By Linda bonvie and Bill Bonvie
Being accused of racism these days is no small matter. And those of Asian descent have seen an increase in incidents of racism targeting them.
So, when a reader review at Amazon.com appeared about our book, “A Consumer’s Guide to Toxic Food Additives,” accusing us of “promoting myths rooted in racism,” it was a bit of a shock, to say the least.
This reviewer, whose comment is called the “top” one from the U.S. (also somehow bumping any other reviews into obscurity), was in fact simply parroting information gleaned from various “news” stories appearing across the web.
It may sound crazy, but just by including warnings about consuming MSG in that book, we now were being accused of spreading a “myth deeply rooted in xenophobia.” In effect, consumer protection had somehow become redefined as ethnic bigotry directed specifically at Asian Americans.
You may be wondering, as we were, just where such a bizarre idea could have originated, and the answer is one that clearly shows how much influence PR agencies – especially large, well- connected ones – have over media of all sizes these days.
It stands to reason that manufacturers of questionable additives would attempt to counter warnings about their products with whatever industry-sponsored hype they could devise. But never did charges of “racism” enter into it until the “global communications” firm Edelman Public Relations entered the scene. They are being paid millions of dollars by Ajinomoto, the world’s largest manufacturer of monosodium glutamate, to conjure up the concept that legitimate concerns about the safety of MSG were nothing but racist myths.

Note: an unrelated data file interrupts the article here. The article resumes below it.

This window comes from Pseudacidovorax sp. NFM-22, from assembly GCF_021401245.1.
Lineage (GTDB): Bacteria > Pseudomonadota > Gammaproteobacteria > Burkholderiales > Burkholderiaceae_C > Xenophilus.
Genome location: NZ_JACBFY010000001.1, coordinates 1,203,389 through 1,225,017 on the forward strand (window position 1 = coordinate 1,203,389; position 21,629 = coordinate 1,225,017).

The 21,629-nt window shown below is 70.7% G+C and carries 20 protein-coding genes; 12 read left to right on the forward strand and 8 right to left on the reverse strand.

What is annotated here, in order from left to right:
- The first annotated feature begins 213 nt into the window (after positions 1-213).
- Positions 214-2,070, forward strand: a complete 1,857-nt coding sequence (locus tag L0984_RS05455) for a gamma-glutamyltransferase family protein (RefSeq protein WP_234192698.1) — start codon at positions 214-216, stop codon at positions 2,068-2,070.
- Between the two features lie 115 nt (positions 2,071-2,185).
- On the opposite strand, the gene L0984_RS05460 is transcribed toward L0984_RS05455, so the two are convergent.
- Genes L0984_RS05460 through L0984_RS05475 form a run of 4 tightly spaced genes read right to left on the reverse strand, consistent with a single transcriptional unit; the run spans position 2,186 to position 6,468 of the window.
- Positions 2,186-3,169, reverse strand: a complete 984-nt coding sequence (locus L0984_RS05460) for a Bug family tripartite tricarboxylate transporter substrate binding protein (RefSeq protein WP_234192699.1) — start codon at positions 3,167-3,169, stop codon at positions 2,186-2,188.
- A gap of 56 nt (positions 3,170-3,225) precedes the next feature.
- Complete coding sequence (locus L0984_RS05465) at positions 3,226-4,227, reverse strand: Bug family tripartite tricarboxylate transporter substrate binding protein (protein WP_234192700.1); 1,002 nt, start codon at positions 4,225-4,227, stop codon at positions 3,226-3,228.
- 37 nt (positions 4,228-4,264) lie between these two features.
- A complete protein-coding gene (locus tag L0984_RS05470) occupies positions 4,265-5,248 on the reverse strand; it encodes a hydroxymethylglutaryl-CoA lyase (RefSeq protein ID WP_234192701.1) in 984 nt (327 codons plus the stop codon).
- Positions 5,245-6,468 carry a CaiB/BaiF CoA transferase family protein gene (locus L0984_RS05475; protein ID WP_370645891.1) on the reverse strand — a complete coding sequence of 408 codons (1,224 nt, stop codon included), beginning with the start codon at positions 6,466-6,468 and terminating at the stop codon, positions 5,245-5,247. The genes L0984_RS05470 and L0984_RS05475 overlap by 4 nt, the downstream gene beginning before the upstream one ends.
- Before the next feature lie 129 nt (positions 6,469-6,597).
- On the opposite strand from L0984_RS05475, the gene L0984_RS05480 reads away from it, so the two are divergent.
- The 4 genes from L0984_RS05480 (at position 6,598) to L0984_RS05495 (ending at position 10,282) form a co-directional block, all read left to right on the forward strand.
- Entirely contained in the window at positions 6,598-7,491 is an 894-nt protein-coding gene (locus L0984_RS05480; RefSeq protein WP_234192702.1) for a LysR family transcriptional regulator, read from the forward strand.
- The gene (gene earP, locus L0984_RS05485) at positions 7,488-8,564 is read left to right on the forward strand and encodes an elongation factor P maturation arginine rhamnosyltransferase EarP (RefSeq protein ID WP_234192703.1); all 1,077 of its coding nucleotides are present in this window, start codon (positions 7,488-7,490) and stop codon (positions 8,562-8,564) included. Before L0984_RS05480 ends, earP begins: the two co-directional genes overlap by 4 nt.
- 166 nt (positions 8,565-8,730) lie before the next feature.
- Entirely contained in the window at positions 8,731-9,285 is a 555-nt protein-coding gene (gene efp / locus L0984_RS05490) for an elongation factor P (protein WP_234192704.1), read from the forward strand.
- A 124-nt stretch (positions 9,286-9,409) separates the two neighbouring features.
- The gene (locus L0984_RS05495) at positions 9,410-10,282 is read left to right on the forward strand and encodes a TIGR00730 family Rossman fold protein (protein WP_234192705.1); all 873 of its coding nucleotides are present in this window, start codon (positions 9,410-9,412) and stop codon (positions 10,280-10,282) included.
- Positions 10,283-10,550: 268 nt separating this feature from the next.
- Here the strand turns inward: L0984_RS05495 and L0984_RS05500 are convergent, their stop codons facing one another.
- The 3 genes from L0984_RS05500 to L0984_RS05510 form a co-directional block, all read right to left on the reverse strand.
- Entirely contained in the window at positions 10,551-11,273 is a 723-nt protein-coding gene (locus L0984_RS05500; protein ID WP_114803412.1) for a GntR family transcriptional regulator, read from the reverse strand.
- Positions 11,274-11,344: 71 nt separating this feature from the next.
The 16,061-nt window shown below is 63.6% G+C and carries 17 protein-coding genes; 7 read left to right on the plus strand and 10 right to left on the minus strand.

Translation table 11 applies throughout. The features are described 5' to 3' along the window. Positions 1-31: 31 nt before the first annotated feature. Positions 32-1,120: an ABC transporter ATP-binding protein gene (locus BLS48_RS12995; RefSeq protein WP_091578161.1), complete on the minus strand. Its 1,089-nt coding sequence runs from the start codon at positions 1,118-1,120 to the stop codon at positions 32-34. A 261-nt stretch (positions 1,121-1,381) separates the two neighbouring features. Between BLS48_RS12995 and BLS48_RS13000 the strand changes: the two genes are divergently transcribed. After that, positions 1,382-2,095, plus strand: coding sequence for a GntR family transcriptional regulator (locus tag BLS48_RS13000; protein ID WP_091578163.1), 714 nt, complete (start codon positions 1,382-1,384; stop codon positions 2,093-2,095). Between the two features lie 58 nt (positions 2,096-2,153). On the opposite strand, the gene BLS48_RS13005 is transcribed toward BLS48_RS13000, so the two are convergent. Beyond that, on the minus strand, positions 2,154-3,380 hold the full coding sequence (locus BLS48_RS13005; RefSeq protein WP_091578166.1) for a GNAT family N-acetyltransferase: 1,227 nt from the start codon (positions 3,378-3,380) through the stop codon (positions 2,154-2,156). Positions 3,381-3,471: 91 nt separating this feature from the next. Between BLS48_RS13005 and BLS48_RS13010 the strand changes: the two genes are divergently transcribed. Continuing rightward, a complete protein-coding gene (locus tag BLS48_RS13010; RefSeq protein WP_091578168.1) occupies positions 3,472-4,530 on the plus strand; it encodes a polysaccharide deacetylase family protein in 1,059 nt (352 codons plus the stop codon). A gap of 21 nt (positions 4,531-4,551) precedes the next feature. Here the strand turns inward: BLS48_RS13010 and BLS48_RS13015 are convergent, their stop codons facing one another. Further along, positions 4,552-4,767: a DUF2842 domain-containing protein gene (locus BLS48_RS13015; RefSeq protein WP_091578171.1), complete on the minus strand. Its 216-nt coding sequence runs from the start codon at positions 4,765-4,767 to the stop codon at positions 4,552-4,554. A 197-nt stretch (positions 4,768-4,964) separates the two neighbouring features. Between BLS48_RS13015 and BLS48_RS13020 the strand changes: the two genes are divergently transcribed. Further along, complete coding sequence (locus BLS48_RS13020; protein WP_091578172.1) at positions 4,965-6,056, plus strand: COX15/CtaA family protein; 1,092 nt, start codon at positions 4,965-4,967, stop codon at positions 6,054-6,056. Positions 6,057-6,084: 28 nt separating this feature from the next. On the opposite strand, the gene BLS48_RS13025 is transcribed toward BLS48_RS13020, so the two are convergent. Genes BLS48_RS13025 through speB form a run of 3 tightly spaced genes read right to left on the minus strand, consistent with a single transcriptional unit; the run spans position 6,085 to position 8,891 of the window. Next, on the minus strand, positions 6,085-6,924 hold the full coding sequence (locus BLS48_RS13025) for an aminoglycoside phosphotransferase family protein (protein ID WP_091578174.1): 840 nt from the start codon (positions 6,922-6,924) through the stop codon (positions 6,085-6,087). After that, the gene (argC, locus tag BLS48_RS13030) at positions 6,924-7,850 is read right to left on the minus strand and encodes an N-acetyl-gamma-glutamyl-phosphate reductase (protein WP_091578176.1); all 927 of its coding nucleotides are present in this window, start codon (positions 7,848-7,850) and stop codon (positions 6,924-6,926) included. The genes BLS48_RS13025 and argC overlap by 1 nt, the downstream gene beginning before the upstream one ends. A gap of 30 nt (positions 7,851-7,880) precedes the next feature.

Taking a cue from the removal of “misinformed historical symbols,” according to an Edelman press release, the Ajinomoto creative team apparently had an ‘aha moment’ when it coined “xenophobia-born misinformation” in an attempt to divert attention away from any negative science and adverse reactions associated with MSG.
Has it worked? If you go by the amount of media coverage received, such as this headline at CNN saying, MSG in Chinese food isn’t unhealthy – you’re just racist, activists say, this imaginary imagery seems to have taken hold, even filtering down to that “reader review” of our book. But Edelman, despite its ability to have media lists at its beck and call to run articles on how the term “No MSG,” constitutes racism, can’t seem to even monitor its own client list for conflicts of interest.
A question sent to the Del Monte press office about its College Inn broth product, for example, took a surprising turn with a return email from an Edelman representative speaking on the company’s behalf.
Being that the College Inn product sports a rather large “No MSG” symbol on the package front, we asked our Edelman contact if, according to their own high-profile campaign, that would constitute the same type of “racism” and “xenophobia” that we were accused of.
But despite several attempts to elicit an answer, Edelman has now gone dark on us. (We wondered if Del Monte would be looking for another PR firm should its executives connect the dots.)
Which only goes to show how even the best-intentioned causes, such as shining a spotlight on racism, can be distorted and manipulated by industry shills to cast other good causes, such as consumer protection, in a bad light.
Only in this case, the fact remains that keeping MSG out of your diet is no more “racist” than avoiding apple pie sweetened with HFCS is “un-American.”